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The Vertical Self (book review)

Mark Sayers has a real knack for diagnosing our Western bone cancers and provoking us to recover true life.

If there’s a crisis in the Western church, he says, it’s not a crisis of church formatting but a crisis of discipleship.  The basic Christian life, the very place where the power of Christ ought to be so visibly at work, is becoming stunted and shrivelled in our culture.

We don’t know who we are because we’ve bought into the Horizontal Self, trying to build our identities on the mess of labels provided by our culture.

But aren’t we made in the image of God and being re-made in the image of Jesus?  That’s the most basic element of Christian identity!  Yet so often, Christians will parrot this idea without it being reflected in their lives — and I can see the same kind of split personality in myself.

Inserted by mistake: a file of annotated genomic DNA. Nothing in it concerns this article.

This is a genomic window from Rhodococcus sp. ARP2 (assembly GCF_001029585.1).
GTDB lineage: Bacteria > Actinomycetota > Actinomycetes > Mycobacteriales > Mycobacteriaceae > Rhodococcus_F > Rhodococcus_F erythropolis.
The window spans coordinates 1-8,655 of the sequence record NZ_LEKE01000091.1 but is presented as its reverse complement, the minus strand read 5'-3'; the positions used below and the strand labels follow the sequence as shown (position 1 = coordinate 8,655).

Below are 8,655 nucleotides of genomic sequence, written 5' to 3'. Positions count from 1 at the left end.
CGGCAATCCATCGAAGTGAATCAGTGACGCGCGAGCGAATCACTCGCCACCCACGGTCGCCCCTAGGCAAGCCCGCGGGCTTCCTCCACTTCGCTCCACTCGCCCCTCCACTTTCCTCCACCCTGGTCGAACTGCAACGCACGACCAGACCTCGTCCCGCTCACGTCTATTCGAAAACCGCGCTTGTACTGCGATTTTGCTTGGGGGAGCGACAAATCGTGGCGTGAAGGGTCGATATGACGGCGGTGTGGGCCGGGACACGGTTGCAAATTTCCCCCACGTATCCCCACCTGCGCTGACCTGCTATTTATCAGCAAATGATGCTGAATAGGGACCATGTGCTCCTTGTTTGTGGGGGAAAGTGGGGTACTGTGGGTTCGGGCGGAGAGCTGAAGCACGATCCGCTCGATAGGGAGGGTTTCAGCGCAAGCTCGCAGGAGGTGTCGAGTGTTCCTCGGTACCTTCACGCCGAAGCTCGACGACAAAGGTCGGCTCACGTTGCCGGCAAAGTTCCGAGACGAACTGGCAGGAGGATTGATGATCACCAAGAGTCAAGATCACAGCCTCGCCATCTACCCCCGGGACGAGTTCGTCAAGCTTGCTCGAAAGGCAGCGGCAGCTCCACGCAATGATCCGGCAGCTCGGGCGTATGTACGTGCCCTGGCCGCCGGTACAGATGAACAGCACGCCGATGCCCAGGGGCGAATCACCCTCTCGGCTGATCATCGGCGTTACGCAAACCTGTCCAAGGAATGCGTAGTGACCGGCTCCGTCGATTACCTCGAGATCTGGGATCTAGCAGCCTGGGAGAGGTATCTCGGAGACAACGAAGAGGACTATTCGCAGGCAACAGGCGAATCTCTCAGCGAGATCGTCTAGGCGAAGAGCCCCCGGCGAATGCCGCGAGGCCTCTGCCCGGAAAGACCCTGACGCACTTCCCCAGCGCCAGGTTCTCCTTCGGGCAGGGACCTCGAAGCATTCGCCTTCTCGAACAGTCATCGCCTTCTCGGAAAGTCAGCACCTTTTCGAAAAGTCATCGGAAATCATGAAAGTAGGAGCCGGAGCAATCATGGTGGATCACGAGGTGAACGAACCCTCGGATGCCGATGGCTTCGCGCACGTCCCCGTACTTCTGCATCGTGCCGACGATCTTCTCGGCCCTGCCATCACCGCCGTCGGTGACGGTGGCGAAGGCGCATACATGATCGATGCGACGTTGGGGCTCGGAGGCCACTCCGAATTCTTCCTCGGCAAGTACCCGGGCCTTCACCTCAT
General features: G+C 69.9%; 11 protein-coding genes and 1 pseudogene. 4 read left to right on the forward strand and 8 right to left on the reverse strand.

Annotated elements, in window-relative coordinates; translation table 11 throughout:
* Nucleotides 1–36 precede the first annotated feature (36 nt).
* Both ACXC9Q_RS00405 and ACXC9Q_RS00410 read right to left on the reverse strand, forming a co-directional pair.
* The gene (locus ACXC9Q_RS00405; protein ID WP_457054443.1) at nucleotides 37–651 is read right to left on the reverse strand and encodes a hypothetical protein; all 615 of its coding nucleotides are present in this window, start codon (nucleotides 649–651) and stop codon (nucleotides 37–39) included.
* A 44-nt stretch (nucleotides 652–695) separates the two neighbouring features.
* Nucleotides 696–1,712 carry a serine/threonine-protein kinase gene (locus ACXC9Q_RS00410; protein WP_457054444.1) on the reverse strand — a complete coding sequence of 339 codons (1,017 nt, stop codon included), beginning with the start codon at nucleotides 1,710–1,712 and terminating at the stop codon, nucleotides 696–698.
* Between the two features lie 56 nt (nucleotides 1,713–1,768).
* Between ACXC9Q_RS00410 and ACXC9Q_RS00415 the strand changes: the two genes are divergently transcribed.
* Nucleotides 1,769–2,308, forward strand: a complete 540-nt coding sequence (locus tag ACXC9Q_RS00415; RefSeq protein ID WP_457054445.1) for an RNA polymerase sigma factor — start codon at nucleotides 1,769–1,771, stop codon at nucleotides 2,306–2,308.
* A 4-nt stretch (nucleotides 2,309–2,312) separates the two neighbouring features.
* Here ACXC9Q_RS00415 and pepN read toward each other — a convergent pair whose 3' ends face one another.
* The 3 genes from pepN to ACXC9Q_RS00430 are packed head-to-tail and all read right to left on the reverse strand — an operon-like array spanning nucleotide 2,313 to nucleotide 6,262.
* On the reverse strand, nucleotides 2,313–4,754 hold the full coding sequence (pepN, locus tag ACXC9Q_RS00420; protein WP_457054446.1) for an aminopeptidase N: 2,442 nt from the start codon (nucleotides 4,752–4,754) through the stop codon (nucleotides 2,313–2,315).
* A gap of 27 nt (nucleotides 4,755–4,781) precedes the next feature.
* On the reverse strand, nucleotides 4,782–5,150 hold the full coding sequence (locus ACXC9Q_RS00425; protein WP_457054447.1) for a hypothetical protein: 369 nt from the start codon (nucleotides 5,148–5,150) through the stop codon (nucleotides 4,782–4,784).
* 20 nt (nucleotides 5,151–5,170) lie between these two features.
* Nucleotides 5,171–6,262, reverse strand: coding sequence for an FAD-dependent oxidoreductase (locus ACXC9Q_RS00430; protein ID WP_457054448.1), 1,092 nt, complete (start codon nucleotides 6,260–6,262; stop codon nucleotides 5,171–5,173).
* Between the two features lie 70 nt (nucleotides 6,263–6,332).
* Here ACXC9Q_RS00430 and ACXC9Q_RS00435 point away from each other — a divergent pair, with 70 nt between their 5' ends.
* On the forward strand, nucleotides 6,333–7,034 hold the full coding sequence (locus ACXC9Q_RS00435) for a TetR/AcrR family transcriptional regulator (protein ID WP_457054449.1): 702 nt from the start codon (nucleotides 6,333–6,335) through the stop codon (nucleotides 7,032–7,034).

What we need is a recovery of the Vertical Self, an identity derived from and directed towards God.  And when God is the destination, the road is holy living. The Vertical Self is an invitation to take that step.

There are perhaps a couple of things missing.  The ‘means’ of holiness would surely include the work of the Spirit and the Christian community, neither of which get a mention.

Yet the invitation is out there.  Will you step off the hamster wheel and start living the true human life?

>>> You can get a free copy of The Vertical Self from BookSneeze.com if you review it for your blog, like I have here.  Here’s my disclosure of material connection.

Categories: Tanzanian culture Written by Arthur

Tagged as:

Arthur Davis

Arthur Davis is an Aussie living in Tanzania, writing at meetjesusatuni.com.

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